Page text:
End of Mueller probe won’t satisfy Democrats or Never-Trumpers

Here’s what we know for certain about the report by Special Counsel Robert Mueller: even though we learned Sunday that it found there was no collusion between President Trump or his campaign and Russia to win the 2016 presidential election, opposition to the president will continue unabated.

Trump Derangement Syndrome will continue to fuel resistance not only from Democrats but also from conservative Never-Trumpers. Animosity from the former group is expected; from the latter, it is unforgiveable.

The end of the Mueller probe will not call a halt to the Democrat-led inquisitions of President Trump in Congress. House Committee Chairs Adam Schiff, Elijah Cummings, Jerry Nadler et al are far too invested in destabilizing the Trump White House (and boosting their own visibility) to rein in their attack dogs.

SCHIFF SAYS THERE IS STILL 'SIGNIFICANT EVIDENCE OF COLLUSION,' PLANS TO SUBPOENA TO SEE MUELLER REPORT

Moreover, that’s all they’ve got. As Democrats uniformly march the plank of political extremism, they coalesce around one theme only: that Trump is a very bad man.

The conclusion of the Mueller investigation will also not deter conservative Never-Trumpers who are desperate for someone – anyone – to mount a primary challenge to President Trump. New York Times columnist Bret Stephens, leading voice in that chorus, recently tweeted: “The awfulness of Donald Trump isn’t what he might have done in secret. It’s what he does in full public view, every damn day.”

Stephens is right. It is what President Trump does every day that is important, and that has kept his supporters close. His administration’s accomplishments over the past two years have won him outstanding approval ratings within his own party.

In a column entitled “Why I’m Still a Never-Trumper” at the end of 2017, Stephens himself volunteered those achievements:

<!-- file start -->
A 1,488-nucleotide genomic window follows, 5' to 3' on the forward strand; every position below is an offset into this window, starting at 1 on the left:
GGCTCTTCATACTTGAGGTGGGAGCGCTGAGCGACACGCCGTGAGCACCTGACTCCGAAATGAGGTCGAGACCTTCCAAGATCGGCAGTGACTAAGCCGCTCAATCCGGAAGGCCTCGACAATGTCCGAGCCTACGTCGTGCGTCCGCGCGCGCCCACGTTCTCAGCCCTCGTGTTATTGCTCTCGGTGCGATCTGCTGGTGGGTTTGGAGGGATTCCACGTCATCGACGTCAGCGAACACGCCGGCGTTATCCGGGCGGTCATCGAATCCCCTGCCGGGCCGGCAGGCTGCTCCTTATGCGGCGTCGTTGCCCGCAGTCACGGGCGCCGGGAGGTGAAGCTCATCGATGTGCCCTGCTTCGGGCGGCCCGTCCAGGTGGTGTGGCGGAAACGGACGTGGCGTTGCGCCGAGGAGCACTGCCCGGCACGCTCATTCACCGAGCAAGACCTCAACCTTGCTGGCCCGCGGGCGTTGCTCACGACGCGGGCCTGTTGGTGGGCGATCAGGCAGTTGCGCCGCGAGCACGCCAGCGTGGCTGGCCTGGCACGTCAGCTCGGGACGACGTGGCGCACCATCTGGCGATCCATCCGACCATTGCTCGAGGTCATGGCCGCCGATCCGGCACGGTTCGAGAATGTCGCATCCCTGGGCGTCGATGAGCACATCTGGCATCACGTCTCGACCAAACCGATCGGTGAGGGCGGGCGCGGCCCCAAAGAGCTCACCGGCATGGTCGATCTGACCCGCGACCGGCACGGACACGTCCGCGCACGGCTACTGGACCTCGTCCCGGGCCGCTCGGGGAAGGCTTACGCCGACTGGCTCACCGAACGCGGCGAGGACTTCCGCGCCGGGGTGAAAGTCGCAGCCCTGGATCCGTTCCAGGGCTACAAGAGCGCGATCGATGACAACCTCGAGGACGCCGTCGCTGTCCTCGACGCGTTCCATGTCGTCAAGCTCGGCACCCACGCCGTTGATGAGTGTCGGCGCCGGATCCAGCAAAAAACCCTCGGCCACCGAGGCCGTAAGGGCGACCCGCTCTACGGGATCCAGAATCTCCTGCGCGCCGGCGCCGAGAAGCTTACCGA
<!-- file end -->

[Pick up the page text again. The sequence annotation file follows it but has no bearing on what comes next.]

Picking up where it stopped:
“Tax cuts. Deregulation. More for the military; less for the United Nations. The Islamic State crushed in its heartland. Assad hit with cruise missiles. Troops to Afghanistan. Arms for Ukraine. A tougher approach to North Korea. Jerusalem recognized as Israel’s capital. The Iran deal decertified. Title IX kangaroo courts on campus condemned. Yes to Keystone. No to Paris. Wall Street roaring and consumer confidence high.”

That was just year one. He could now add: “Pressuring China on intellectual property theft. Remaking NAFTA. Rising wages and productivity. Demanding free speech on campus. Record low unemployment for blacks and Hispanics. Ditching a bogus missile treaty with Russia. Starting the wall. Assigning Golan Heights to Israel. Criminal Justice reform.”

Trump supporters are angry, and rightly so. Like the president, they think he has been treated unfairly by the liberal media, which has perpetuated the Russia collusion story and failed to cover what appear to be serious misdeeds of the Obama Justice Department.

And, of the utmost importance: placing Brett Kavanaugh and Neil Gorsuch on the Supreme Court and appointing 30 conservative federal appeals court judges. This rebalancing of the nation’s courts will influence the direction of the nation for decades and is not yet complete. As the president of the Ethics and Policy Center said to the Washington Post, “It takes more than two years of strong appointments to begin to transform the courts.”